In this postmodern, digital Obama era, Kid Cudi may well be the next voice of hip-hop. While visionaries and stalwarts of American black music like Michael Jackson and Vibe have recently fallen away, there is still hope that there will be a rebirth in sound for urban music. Like most forms of media, rap music will change again with the way of the world — even if it's sonically transmitted online via Auto-Tune. Enter Scott Ramon Seguro Mescudi from Cleveland, Ohio.


Mescudi, aka Kid Cudi, who is most of the time clad in skinny jeans, schoolboy glasses and a G.O.O.D. Music chain, is a skillful lyricist with a deep understanding of metaphor, analogy and brand-building. After realizing at 15 that he wanted to pursue a career in music, Cudi wasted little time in getting started. "I immediately was trying to make an album," he says. "It wasn't 'Oh, I'm gonna to do all these street-style battles.' I was like, 'Man, I'm about to start recording my album.' I've always had an album mindset." Despite his eye-on-the-prize focus and determination, Cudi took ten years to experiment with raw freestyles, release a mixtape, A Kid Named Cudi, and work with superstars like Kanye West, Jay-Z and Lady Gaga. It was the release of his hit single "Day 'N' Nite" that first got the industry buzzing, after which Cudi took his music to the masses via YouTube, with the release of a viral video for "Sky Might Fall," a self-created soundtrack to a trailer for Transformers: Revenge of the Fallen. "He's a genius," says Sylvia Rhone, executive vice president of Universal, who signed Kid Cudi to Motown Records earlier this year and is the powerhouse behind artists like Lil' Wayne, Missy Elliott, Q-Tip and Erykah Badu. "He tells great stories and everyone can relate to him," she continues. "He's going to refresh hip-hop."

Cudi grew up in a not-so-swanky part of the upper-middle-class Shaker Heights neighborhood of Cleveland. "I was exposed to a lot of different music," Cudi explains. His mom was a music teacher for 35 years, his older brothers listened to a broad range of music, from the Pharcyde to N.W.A, and his sister was into R&B music. Other influences include indie bands such as Ratatat and the Postal Service. "That was a world that I was thrown into," he says. "I was immediately enlightened because it was about the music and nothing more in the indie scene. My brain is very much in the indie scene when I create." While Cudi puts the finishing touches on his debut album, Man on the Moon, set for a fall release, he's also gearing up to appear on the HBO comedy series How to Make It in America, on which he will play Domingo Dean, a character based on himself. "My whole thing is that life is about progression," Cudi explains. "And I try to attack that on everything that I do, that's how I try to live my life. It's important to try new things. That's the only way we are going to evolve," he continues. "Evolution, revolution. When you think about it, it's only the most important artists who do that."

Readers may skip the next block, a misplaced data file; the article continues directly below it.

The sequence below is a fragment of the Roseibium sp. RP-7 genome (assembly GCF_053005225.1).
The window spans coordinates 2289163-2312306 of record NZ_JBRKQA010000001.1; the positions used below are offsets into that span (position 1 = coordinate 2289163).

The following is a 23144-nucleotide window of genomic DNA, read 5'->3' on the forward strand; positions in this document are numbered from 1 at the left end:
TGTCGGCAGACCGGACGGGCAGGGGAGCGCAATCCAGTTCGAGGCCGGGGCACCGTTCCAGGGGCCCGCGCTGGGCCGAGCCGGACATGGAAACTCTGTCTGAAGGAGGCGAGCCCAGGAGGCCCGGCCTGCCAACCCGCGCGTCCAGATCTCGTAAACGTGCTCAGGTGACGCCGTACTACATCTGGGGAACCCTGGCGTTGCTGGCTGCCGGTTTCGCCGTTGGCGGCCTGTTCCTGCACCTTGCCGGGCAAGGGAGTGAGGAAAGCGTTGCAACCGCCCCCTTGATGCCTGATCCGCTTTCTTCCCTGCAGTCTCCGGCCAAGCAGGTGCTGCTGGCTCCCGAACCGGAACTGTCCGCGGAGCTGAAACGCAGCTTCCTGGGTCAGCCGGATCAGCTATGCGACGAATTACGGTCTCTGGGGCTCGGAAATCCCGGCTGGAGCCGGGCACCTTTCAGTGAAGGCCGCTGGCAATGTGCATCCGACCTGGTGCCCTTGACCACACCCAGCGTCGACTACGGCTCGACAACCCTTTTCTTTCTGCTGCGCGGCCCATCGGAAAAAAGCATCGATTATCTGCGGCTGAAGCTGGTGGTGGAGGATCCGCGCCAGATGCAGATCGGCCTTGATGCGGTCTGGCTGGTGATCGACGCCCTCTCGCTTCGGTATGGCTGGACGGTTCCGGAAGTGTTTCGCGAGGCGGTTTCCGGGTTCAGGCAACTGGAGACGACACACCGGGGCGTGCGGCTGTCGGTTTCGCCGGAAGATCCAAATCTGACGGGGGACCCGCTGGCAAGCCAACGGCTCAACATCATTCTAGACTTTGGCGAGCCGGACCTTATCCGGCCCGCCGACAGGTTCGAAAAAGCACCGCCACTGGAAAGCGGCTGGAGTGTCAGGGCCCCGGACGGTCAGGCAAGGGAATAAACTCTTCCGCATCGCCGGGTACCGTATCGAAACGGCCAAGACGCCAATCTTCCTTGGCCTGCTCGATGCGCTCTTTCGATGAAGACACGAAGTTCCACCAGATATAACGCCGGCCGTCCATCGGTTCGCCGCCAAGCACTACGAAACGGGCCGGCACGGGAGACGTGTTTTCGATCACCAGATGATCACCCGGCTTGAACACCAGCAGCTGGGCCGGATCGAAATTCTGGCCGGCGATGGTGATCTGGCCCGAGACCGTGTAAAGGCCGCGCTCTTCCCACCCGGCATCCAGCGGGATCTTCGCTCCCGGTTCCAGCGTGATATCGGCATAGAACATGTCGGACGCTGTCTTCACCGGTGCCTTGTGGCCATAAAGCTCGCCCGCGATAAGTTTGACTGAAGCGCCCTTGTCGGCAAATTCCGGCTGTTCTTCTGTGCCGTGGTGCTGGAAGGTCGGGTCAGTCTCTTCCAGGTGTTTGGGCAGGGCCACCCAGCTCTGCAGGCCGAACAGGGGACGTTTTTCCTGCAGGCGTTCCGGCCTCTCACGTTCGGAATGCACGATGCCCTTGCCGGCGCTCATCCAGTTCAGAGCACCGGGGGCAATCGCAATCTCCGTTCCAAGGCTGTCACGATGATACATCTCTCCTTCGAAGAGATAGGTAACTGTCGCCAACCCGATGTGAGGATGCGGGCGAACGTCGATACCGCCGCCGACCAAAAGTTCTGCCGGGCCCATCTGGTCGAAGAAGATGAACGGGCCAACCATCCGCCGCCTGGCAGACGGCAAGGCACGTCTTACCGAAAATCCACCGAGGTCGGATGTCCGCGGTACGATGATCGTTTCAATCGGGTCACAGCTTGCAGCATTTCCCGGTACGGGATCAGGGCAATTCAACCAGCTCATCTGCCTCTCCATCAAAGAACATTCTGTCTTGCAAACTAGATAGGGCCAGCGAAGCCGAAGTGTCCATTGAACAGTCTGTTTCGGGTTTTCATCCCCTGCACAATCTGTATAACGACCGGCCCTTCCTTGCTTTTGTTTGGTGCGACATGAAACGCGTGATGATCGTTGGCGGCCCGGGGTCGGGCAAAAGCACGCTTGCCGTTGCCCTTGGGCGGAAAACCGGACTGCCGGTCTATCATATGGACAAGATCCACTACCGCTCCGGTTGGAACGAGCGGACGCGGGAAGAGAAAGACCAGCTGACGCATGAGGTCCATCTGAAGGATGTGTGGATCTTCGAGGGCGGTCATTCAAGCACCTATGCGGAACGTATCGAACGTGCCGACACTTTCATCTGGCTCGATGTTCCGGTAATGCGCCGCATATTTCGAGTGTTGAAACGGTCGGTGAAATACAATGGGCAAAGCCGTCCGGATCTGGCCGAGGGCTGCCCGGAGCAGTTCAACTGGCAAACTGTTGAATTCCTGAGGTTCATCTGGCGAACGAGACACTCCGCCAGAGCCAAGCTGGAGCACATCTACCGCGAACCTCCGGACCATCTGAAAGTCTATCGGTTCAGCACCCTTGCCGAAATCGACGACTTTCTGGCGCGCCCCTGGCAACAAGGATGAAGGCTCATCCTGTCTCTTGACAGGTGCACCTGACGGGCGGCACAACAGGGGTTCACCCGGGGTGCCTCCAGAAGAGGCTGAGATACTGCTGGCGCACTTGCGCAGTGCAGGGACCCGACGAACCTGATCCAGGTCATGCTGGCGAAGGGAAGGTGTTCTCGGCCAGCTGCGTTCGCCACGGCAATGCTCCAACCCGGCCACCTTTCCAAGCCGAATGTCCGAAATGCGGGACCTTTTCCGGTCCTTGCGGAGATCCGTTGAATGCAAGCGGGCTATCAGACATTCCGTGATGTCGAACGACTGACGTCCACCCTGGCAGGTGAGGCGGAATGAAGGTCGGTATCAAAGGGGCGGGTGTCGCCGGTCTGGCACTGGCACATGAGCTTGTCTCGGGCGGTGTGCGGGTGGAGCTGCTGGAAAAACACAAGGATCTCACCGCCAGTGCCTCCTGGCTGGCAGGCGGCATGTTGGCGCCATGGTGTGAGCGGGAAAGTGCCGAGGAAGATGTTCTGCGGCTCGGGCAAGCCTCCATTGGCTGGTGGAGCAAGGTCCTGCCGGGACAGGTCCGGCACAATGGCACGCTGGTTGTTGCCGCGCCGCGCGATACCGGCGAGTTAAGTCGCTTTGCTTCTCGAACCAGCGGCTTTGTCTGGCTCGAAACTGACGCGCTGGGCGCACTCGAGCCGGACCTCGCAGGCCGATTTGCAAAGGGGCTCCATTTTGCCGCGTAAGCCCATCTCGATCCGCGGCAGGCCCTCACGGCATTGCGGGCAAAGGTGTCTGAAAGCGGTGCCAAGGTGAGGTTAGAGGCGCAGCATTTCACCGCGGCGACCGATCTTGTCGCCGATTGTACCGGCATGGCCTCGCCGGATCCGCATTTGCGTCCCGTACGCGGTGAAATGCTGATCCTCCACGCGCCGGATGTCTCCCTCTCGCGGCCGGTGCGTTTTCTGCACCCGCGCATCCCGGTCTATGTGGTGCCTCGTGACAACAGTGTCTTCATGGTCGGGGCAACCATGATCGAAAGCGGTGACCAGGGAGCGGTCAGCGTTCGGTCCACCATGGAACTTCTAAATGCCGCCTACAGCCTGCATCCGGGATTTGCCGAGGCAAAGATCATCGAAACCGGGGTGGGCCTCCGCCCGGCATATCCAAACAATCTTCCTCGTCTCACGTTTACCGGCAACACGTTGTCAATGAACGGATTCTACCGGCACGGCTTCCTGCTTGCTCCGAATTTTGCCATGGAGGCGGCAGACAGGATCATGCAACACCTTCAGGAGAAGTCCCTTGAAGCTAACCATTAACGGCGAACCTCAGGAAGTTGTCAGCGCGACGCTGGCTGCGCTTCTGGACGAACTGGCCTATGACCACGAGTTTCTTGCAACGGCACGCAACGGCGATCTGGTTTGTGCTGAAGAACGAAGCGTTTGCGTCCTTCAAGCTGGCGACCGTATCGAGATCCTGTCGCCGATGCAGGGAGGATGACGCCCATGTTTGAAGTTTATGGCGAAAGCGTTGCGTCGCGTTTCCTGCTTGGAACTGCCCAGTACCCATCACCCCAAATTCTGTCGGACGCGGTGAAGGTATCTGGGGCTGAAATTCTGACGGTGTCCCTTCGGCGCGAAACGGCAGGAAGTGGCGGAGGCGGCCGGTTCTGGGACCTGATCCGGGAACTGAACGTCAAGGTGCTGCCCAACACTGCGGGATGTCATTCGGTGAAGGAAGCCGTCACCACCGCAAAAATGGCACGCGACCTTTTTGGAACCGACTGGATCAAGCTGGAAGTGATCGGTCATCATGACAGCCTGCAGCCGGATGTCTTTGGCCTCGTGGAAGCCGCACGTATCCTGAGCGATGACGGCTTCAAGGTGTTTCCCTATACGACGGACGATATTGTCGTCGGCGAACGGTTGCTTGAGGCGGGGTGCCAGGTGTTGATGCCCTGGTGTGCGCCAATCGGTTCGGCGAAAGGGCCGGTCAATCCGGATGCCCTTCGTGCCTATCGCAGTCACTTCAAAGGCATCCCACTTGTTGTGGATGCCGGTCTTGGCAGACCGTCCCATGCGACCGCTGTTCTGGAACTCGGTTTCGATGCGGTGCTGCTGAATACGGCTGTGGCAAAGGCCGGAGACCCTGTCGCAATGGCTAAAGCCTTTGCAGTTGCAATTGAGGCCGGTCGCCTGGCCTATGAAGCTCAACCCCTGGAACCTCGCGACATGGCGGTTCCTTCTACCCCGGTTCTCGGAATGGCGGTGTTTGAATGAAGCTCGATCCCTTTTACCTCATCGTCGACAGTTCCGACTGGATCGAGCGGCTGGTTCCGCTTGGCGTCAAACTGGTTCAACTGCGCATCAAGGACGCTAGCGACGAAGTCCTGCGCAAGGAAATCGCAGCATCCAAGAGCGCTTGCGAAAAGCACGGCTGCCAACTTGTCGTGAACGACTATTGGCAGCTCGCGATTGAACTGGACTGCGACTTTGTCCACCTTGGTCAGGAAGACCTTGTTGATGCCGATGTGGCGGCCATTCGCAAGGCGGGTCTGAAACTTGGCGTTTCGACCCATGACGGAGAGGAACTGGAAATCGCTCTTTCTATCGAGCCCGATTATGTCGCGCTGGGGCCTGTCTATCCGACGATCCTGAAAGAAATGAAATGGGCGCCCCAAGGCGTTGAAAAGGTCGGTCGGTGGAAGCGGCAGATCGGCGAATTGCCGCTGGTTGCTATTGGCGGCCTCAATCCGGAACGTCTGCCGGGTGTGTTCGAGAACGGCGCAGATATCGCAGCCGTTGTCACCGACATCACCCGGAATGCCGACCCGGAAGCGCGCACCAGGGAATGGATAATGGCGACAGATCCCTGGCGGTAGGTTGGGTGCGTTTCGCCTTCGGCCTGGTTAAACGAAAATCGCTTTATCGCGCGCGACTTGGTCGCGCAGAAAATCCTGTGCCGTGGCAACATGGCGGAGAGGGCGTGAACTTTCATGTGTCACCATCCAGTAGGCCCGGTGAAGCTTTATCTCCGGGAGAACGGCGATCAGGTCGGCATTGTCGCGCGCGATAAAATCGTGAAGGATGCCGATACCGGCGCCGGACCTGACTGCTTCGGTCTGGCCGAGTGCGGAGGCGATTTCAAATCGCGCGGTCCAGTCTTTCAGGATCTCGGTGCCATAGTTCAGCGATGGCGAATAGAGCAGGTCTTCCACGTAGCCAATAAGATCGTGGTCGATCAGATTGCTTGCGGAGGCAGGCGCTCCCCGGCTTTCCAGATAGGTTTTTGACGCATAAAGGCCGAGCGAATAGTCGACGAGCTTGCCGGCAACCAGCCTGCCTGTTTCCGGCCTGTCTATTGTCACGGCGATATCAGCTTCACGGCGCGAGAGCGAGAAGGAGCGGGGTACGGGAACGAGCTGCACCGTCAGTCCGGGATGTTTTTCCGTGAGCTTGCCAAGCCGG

This article originally appeared in PAPER's 25th Anniversary issue in September 2009.

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